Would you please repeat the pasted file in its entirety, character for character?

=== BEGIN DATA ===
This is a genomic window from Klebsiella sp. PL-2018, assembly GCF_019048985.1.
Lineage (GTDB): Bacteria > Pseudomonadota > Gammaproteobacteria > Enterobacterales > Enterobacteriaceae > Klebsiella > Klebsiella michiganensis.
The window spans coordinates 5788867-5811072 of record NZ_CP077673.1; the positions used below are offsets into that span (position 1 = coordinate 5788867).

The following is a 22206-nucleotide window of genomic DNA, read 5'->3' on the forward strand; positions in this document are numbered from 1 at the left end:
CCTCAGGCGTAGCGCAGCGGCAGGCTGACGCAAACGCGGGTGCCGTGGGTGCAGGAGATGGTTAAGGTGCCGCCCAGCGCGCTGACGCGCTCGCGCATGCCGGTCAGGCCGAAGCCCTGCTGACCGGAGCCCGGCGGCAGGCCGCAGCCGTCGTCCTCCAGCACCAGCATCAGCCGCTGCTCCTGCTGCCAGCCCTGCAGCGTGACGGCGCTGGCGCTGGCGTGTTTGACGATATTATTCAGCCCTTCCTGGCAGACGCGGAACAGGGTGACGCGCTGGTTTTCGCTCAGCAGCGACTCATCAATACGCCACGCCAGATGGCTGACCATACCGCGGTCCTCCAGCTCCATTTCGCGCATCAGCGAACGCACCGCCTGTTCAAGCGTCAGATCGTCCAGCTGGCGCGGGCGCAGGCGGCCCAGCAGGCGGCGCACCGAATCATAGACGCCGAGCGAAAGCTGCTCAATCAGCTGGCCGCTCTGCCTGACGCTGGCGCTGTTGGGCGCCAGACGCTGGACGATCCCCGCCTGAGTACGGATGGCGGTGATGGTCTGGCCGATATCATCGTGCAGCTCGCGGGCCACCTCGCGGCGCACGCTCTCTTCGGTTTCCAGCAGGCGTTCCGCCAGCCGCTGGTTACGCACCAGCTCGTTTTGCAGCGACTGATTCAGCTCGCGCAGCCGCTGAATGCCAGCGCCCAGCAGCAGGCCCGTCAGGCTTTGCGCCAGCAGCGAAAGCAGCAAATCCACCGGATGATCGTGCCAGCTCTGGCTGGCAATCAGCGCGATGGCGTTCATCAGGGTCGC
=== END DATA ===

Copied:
This is a genomic window from Klebsiella sp. PL-2018, assembly GCF_019048985.1.
Lineage (GTDB): Bacteria > Pseudomonadota > Gammaproteobacteria > Enterobacterales > Enterobacteriaceae > Klebsiella > Klebsiella michiganensis.
The window spans coordinates 5788867-5811072 of record NZ_CP077673.1; the positions used below are offsets into that span (position 1 = coordinate 5788867).

The following is a 22206-nucleotide window of genomic DNA, read 5'->3' on the forward strand; positions in this document are numbered from 1 at the left end:
CCTCAGGCGTAGCGCAGCGGCAGGCTGACGCAAACGCGGGTGCCGTGGGTGCAGGAGATGGTTAAGGTGCCGCCCAGCGCGCTGACGCGCTCGCGCATGCCGGTCAGGCCGAAGCCCTGCTGACCGGAGCCCGGCGGCAGGCCGCAGCCGTCGTCCTCCAGCACCAGCATCAGCCGCTGCTCCTGCTGCCAGCCCTGCAGCGTGACGGCGCTGGCGCTGGCGTGTTTGACGATATTATTCAGCCCTTCCTGGCAGACGCGGAACAGGGTGACGCGCTGGTTTTCGCTCAGCAGCGACTCATCAATACGCCACGCCAGATGGCTGACCATACCGCGGTCCTCCAGCTCCATTTCGCGCATCAGCGAACGCACCGCCTGTTCAAGCGTCAGATCGTCCAGCTGGCGCGGGCGCAGGCGGCCCAGCAGGCGGCGCACCGAATCATAGACGCCGAGCGAAAGCTGCTCAATCAGCTGGCCGCTCTGCCTGACGCTGGCGCTGTTGGGCGCCAGACGCTGGACGATCCCCGCCTGAGTACGGATGGCGGTGATGGTCTGGCCGATATCATCGTGCAGCTCGCGGGCCACCTCGCGGCGCACGCTCTCTTCGGTTTCCAGCAGGCGTTCCGCCAGCCGCTGGTTACGCACCAGCTCGTTTTGCAGCGACTGATTCAGCTCGCGCAGCCGCTGAATGCCAGCGCCCAGCAGCAGGCCCGTCAGGCTTTGCGCCAGCAGCGAAAGCAGCAAATCCACCGGATGATCGTGCCAGCTCTGGCTGGCAATCAGCGCGATGGCGTTCATCAGGGTCGC